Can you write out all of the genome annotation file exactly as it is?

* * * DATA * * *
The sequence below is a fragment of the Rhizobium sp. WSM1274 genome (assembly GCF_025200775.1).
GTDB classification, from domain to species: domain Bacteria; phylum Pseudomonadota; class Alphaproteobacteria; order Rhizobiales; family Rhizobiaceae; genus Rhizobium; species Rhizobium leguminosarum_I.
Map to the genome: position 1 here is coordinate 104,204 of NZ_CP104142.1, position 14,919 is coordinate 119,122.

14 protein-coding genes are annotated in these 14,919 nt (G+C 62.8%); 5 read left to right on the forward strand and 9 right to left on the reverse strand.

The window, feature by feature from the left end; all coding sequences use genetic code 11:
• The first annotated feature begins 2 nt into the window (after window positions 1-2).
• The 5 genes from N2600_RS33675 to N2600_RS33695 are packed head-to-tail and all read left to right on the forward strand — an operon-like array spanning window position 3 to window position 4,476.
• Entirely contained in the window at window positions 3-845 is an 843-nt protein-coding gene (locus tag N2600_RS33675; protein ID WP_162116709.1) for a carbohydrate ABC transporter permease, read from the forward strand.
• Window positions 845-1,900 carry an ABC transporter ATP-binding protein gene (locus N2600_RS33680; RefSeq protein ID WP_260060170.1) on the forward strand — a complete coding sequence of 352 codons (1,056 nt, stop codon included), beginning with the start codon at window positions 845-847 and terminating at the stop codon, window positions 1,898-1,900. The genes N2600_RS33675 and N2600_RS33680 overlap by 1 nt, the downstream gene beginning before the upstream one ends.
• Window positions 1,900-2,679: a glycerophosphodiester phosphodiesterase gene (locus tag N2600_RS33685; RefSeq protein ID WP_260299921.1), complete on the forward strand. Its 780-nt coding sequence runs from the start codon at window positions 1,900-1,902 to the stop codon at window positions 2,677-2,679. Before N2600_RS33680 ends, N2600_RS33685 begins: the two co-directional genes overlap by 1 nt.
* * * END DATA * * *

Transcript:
The sequence below is a fragment of the Rhizobium sp. WSM1274 genome (assembly GCF_025200775.1).
GTDB classification, from domain to species: domain Bacteria; phylum Pseudomonadota; class Alphaproteobacteria; order Rhizobiales; family Rhizobiaceae; genus Rhizobium; species Rhizobium leguminosarum_I.
Map to the genome: position 1 here is coordinate 104,204 of NZ_CP104142.1, position 14,919 is coordinate 119,122.

14 protein-coding genes are annotated in these 14,919 nt (G+C 62.8%); 5 read left to right on the forward strand and 9 right to left on the reverse strand.

The window, feature by feature from the left end; all coding sequences use genetic code 11:
• The first annotated feature begins 2 nt into the window (after window positions 1-2).
• The 5 genes from N2600_RS33675 to N2600_RS33695 are packed head-to-tail and all read left to right on the forward strand — an operon-like array spanning window position 3 to window position 4,476.
• Entirely contained in the window at window positions 3-845 is an 843-nt protein-coding gene (locus tag N2600_RS33675; protein ID WP_162116709.1) for a carbohydrate ABC transporter permease, read from the forward strand.
• Window positions 845-1,900 carry an ABC transporter ATP-binding protein gene (locus N2600_RS33680; RefSeq protein ID WP_260060170.1) on the forward strand — a complete coding sequence of 352 codons (1,056 nt, stop codon included), beginning with the start codon at window positions 845-847 and terminating at the stop codon, window positions 1,898-1,900. The genes N2600_RS33675 and N2600_RS33680 overlap by 1 nt, the downstream gene beginning before the upstream one ends.
• Window positions 1,900-2,679: a glycerophosphodiester phosphodiesterase gene (locus tag N2600_RS33685; RefSeq protein ID WP_260299921.1), complete on the forward strand. Its 780-nt coding sequence runs from the start codon at window positions 1,900-1,902 to the stop codon at window positions 2,677-2,679. Before N2600_RS33680 ends, N2600_RS33685 begins: the two co-directional genes overlap by 1 nt.